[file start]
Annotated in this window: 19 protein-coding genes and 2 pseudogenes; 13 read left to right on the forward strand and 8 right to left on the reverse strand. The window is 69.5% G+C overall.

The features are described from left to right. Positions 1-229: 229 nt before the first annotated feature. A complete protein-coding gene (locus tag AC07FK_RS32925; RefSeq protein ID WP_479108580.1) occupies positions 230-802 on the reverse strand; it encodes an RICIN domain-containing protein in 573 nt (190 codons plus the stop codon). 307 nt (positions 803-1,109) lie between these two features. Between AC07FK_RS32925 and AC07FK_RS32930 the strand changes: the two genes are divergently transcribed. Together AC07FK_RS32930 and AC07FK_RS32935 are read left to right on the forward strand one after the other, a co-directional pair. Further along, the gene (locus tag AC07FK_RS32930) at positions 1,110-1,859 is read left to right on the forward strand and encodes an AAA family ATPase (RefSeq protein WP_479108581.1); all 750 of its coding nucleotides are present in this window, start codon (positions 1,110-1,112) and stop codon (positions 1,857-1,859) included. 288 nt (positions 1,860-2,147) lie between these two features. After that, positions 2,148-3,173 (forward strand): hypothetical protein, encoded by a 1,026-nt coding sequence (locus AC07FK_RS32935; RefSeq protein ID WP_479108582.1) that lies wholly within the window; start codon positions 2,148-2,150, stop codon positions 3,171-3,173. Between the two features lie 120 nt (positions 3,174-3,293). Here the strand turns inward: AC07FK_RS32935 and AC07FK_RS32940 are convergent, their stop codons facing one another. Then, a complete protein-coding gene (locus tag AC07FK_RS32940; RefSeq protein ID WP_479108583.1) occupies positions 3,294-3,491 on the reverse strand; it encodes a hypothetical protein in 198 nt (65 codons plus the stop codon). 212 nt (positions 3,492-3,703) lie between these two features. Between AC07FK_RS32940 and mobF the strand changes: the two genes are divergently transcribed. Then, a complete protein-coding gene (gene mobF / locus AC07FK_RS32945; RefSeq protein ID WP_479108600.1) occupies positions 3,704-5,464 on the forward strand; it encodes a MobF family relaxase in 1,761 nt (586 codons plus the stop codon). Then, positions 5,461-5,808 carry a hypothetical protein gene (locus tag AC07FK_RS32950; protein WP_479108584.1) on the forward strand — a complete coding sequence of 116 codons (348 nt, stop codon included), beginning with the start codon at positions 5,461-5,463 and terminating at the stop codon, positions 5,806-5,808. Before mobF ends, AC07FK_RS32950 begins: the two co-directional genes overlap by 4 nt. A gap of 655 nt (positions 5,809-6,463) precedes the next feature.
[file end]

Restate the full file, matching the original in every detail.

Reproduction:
Annotated in this window: 19 protein-coding genes and 2 pseudogenes; 13 read left to right on the forward strand and 8 right to left on the reverse strand. The window is 69.5% G+C overall.

The features are described from left to right. Positions 1-229: 229 nt before the first annotated feature. A complete protein-coding gene (locus tag AC07FK_RS32925; RefSeq protein ID WP_479108580.1) occupies positions 230-802 on the reverse strand; it encodes an RICIN domain-containing protein in 573 nt (190 codons plus the stop codon). 307 nt (positions 803-1,109) lie between these two features. Between AC07FK_RS32925 and AC07FK_RS32930 the strand changes: the two genes are divergently transcribed. Together AC07FK_RS32930 and AC07FK_RS32935 are read left to right on the forward strand one after the other, a co-directional pair. Further along, the gene (locus tag AC07FK_RS32930) at positions 1,110-1,859 is read left to right on the forward strand and encodes an AAA family ATPase (RefSeq protein WP_479108581.1); all 750 of its coding nucleotides are present in this window, start codon (positions 1,110-1,112) and stop codon (positions 1,857-1,859) included. 288 nt (positions 1,860-2,147) lie between these two features. After that, positions 2,148-3,173 (forward strand): hypothetical protein, encoded by a 1,026-nt coding sequence (locus AC07FK_RS32935; RefSeq protein ID WP_479108582.1) that lies wholly within the window; start codon positions 2,148-2,150, stop codon positions 3,171-3,173. Between the two features lie 120 nt (positions 3,174-3,293). Here the strand turns inward: AC07FK_RS32935 and AC07FK_RS32940 are convergent, their stop codons facing one another. Then, a complete protein-coding gene (locus tag AC07FK_RS32940; RefSeq protein ID WP_479108583.1) occupies positions 3,294-3,491 on the reverse strand; it encodes a hypothetical protein in 198 nt (65 codons plus the stop codon). 212 nt (positions 3,492-3,703) lie between these two features. Between AC07FK_RS32940 and mobF the strand changes: the two genes are divergently transcribed. Then, a complete protein-coding gene (gene mobF / locus AC07FK_RS32945; RefSeq protein ID WP_479108600.1) occupies positions 3,704-5,464 on the forward strand; it encodes a MobF family relaxase in 1,761 nt (586 codons plus the stop codon). Then, positions 5,461-5,808 carry a hypothetical protein gene (locus tag AC07FK_RS32950; protein WP_479108584.1) on the forward strand — a complete coding sequence of 116 codons (348 nt, stop codon included), beginning with the start codon at positions 5,461-5,463 and terminating at the stop codon, positions 5,806-5,808. Before mobF ends, AC07FK_RS32950 begins: the two co-directional genes overlap by 4 nt. A gap of 655 nt (positions 5,809-6,463) precedes the next feature.